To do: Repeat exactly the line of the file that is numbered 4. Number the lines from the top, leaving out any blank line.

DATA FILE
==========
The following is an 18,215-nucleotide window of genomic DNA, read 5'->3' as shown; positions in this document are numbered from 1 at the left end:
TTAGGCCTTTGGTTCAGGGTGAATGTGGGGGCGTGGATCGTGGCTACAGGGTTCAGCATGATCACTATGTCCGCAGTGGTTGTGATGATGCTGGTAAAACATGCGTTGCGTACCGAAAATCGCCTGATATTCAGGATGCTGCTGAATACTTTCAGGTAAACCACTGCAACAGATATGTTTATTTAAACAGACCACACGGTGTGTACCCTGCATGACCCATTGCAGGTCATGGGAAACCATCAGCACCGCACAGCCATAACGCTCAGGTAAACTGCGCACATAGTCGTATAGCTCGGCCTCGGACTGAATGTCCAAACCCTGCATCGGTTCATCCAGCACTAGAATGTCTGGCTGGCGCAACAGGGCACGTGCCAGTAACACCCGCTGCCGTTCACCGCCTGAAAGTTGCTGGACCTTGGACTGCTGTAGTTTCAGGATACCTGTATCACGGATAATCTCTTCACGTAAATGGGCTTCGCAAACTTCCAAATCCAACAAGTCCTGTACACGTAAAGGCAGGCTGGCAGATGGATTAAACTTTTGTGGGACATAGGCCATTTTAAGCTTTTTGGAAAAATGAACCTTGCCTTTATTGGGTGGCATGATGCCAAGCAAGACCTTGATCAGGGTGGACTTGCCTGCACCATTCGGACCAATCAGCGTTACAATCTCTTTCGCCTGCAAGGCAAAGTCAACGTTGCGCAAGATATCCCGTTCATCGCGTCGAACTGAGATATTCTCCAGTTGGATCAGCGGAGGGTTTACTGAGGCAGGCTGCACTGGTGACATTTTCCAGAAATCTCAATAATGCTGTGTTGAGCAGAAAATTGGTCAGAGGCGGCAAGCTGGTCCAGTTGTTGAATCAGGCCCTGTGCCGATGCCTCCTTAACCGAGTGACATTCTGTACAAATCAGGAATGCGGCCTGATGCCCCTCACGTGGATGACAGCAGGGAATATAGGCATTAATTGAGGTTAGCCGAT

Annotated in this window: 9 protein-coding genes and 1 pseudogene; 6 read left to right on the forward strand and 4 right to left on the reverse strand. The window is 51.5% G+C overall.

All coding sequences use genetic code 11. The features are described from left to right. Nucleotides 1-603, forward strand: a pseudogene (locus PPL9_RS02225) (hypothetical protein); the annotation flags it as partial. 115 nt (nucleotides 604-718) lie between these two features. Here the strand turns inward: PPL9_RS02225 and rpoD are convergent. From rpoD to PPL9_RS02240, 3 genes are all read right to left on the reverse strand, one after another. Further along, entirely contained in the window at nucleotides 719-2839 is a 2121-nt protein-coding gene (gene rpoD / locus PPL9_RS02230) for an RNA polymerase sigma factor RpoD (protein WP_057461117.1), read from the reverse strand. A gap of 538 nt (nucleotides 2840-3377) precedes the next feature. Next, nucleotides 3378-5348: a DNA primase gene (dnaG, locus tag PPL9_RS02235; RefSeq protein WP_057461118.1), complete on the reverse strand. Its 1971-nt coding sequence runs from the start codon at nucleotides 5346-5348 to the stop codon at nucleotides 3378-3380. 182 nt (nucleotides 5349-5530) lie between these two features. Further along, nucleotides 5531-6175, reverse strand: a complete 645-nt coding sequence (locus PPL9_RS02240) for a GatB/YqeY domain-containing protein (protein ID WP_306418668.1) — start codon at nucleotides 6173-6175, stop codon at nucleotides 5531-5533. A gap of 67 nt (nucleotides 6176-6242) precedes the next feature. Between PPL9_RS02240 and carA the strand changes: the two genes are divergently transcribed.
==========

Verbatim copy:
All coding sequences use genetic code 11. The features are described from left to right. Nucleotides 1-603, forward strand: a pseudogene (locus PPL9_RS02225) (hypothetical protein); the annotation flags it as partial. 115 nt (nucleotides 604-718) lie between these two features. Here the strand turns inward: PPL9_RS02225 and rpoD are convergent. From rpoD to PPL9_RS02240, 3 genes are all read right to left on the reverse strand, one after another. Further along, entirely contained in the window at nucleotides 719-2839 is a 2121-nt protein-coding gene (gene rpoD / locus PPL9_RS02230) for an RNA polymerase sigma factor RpoD (protein WP_057461117.1), read from the reverse strand. A gap of 538 nt (nucleotides 2840-3377) precedes the next feature. Next, nucleotides 3378-5348: a DNA primase gene (dnaG, locus tag PPL9_RS02235; RefSeq protein WP_057461118.1), complete on the reverse strand. Its 1971-nt coding sequence runs from the start codon at nucleotides 5346-5348 to the stop codon at nucleotides 3378-3380. 182 nt (nucleotides 5349-5530) lie between these two features. Further along, nucleotides 5531-6175, reverse strand: a complete 645-nt coding sequence (locus PPL9_RS02240) for a GatB/YqeY domain-containing protein (protein ID WP_306418668.1) — start codon at nucleotides 6173-6175, stop codon at nucleotides 5531-5533. A gap of 67 nt (nucleotides 6176-6242) precedes the next feature. Between PPL9_RS02240 and carA the strand changes: the two genes are divergently transcribed.